The Longest Mission
By John Rucigay
- Pilot – Tom MacDonald
- Copilot – John Rucigay
- Bombardier – Bob Denison
- Navigator – Joe Lidiak
- Flight Engineer – Bob Garin
- Radio Man – Guy Howard
- Nose Gunner – Bob Marcum
- Top Turret Gunner – Merle Weik
- Ball Turret Gunner – Charles Cartmille
- Tail Turret Gunner – John Lewis
Our man with the horse pistol then informed us that he was a Partisan. We also encountered our first adventure with Yugoslav flies. We were scooping them out of the coffee between sips. I almost gave up when I pulled a “winged raisin” from between my teeth.
A half hour after our arrival we were beckoned toward the door and followed two of the guides for about forty-five minutes before we came upon a camp in the woods. During the next few hours, six of the members of our crew trickled in. As the parachutes were of no use, we gave them to our hosts. Our host indicated that they did not necessarily want them as anyone caught with a parachute or part of one was immediately suspect. I, therefore, took the pilot chute plus a large panel of the main chute and some of the nylon cord for possible future use.
Two of the crew the pilot and the bombardier were missing from the group. The rest of us were in fair condition except for a few superficial flak wounds and the radio operator’s sprained ankle.
We sat around the camp until about 8:00 pm when our escorts rounded us up and motioned us to follow them. Within thirty minutes we came upon a small hamlet. The whole population turned out and surrounded us, but our guide seemed aloof to the whole ruckus and continued
Herding us to a house. Stopping outside the house there was much conversation amongst the Yugoslavs. We occupied ourselves picking out the pretty girls in the crowd. Someone beckoned us to enter the house and we went inside. It was dark now and by lamplight, we made out two bare rooms-bare except for a large table at the end of one room. It was indicated that we seat ourselves around the table at which time large bowls of lettuce wine and bread were brought into us. The townspeople trooped into the house to gape at us. After the entrée, we braced ourselves for a large meal, but it turned out that we had it-that was the end of the meal. Somebody brought in an accordion and soon we were dancing and making merry. Merle Weik was pinching derrieres.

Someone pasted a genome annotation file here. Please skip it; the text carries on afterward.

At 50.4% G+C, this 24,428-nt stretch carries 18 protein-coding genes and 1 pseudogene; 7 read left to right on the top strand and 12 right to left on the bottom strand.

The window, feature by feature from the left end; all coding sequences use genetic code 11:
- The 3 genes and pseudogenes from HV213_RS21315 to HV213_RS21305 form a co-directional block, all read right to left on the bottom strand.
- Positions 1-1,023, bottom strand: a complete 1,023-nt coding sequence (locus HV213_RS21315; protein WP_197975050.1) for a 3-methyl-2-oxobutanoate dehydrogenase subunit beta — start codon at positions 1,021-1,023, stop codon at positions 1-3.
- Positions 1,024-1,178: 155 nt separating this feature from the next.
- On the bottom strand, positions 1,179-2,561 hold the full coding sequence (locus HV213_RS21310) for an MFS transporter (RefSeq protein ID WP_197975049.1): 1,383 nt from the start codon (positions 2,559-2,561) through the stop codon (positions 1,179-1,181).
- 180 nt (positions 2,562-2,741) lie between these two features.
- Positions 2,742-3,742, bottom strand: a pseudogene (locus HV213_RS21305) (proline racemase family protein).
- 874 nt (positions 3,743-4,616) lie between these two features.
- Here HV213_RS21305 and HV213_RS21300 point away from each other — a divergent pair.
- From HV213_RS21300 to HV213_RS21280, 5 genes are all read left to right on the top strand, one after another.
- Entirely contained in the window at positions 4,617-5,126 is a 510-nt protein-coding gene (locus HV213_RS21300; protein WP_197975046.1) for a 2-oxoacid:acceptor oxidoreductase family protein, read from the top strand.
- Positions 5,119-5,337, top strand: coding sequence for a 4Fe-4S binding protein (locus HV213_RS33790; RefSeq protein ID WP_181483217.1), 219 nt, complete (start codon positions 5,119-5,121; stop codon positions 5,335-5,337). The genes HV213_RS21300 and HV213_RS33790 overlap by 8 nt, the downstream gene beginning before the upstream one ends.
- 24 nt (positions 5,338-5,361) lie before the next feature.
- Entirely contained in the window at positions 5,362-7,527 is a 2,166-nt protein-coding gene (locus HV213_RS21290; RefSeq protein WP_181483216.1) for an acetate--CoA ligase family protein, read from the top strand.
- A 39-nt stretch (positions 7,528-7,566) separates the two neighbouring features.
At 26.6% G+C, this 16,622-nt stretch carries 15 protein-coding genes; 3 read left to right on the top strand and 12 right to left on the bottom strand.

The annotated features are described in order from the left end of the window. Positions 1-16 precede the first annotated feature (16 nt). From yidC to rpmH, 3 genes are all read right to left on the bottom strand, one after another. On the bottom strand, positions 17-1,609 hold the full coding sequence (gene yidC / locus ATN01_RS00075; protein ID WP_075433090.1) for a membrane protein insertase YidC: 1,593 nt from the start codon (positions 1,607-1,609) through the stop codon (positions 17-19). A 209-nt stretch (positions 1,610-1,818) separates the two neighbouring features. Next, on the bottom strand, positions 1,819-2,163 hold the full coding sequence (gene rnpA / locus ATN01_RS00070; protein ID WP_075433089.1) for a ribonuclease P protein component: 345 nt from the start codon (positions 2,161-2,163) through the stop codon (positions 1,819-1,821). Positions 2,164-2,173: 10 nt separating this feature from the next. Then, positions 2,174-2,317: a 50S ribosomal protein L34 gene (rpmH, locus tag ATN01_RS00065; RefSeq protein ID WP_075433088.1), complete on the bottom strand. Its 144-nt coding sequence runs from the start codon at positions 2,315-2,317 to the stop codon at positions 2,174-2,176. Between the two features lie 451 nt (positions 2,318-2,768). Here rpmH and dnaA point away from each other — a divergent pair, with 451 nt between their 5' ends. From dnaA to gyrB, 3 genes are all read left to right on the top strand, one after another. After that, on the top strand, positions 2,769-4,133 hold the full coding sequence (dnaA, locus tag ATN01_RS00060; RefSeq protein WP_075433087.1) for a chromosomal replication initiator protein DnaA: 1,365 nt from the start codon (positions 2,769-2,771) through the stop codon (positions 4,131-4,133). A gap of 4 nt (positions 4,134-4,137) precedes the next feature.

About midnight somebody made a speech-we were ready for the “sack” (bed) having been up since 5:00 am. When someone motioned for us to leave the building, we eagerly looked forward to some sleep. We noticed someone leading a donkey and it was indicated that Guy Howard, who had sprained his ankle while landing, should ride it. This should have alerted us, but little did we then realize that we were embarking on an eight-hour stroll.
That first night we initially headed south and during the march, we stuck to back trails. At one-point aerial flares, exploding bombs and anti-aircraft fire were heard in the distance and thus knew our heading as the British were bombing Pola. This raid occurred about 2-3:00 am.
We always walked in single file with a guide at the head of the column and one at the rear. From time to time the “Stoj!” (stop) rang out and we all had to stand still while the lead guide identified himself to a Partisan.
We continued walking, cursing at the rough stones in the path. Eventually, about an hour or so after sunrise, we heard our last “Stoj” and entered a small clearing in the woods which served as a Partisan Camp. We washed up and gratefully plopped down on some blankets on the ground and went to sleep. That next day we met Tom MacDonald. He had been the last to leave the aircraft and apparently drifted further away from us. Now there were nine of us out of the original ten. Only Denny was still missing.
The events of that day and evening set the pattern for the next few weeks, walk the back trails at night for at least eight hours and sleep during the daylight hours. Sleeping was always fulfilled in a wooded area, either outdoors or inside a lean-to. I still recall being pinched by the loose boards of the second level used for our bed in one lean-to. Fortunately, we were blessed with good weather and everything was dry.
We were bivouacked in a wooded area on the third or fourth day after our landing and had an opportunity to wash ourselves and clothing, using the water quite liberally. We drastically reduced this health habit upon discovering that all the water used for drinking and sanitation was obtained “under fire”, the Partisans literally had to fight for the water by retrieving it from the enemy-held territory.
It was during this period that we exchanged some gifts with the Partisans. I do not recall exactly what we gave them, but I know that we left our Colt .45’s with them before leaving Yugoslavia. They, in turn, gave each of us a Partisan cap made of heavy felt, navy blue in color, with a red star at the peak in front—I still have mine.
A few days later as we skirted a ridge, we came to a road leading to a small hamlet. The road was lined with shrubbery and small trees on both sides. It ran for about 100 meters before meeting with the first building, which was a barn on the left-hand side. We had been walking all night and since dawn was about one hour away our guide informed us by gestures that we were to sleep in the barn. We entered, finding our way by moonlight up the ramp through the double doors. Being pretty well exhausted and having anticipated our rest for the past hour, we quickly made beds for ourselves on the straw-covered floor to the left of the door. The right side of the barn was occupied by another group of men whose presence was felt by snoring and heavy breathing.
To be continued ——————————–
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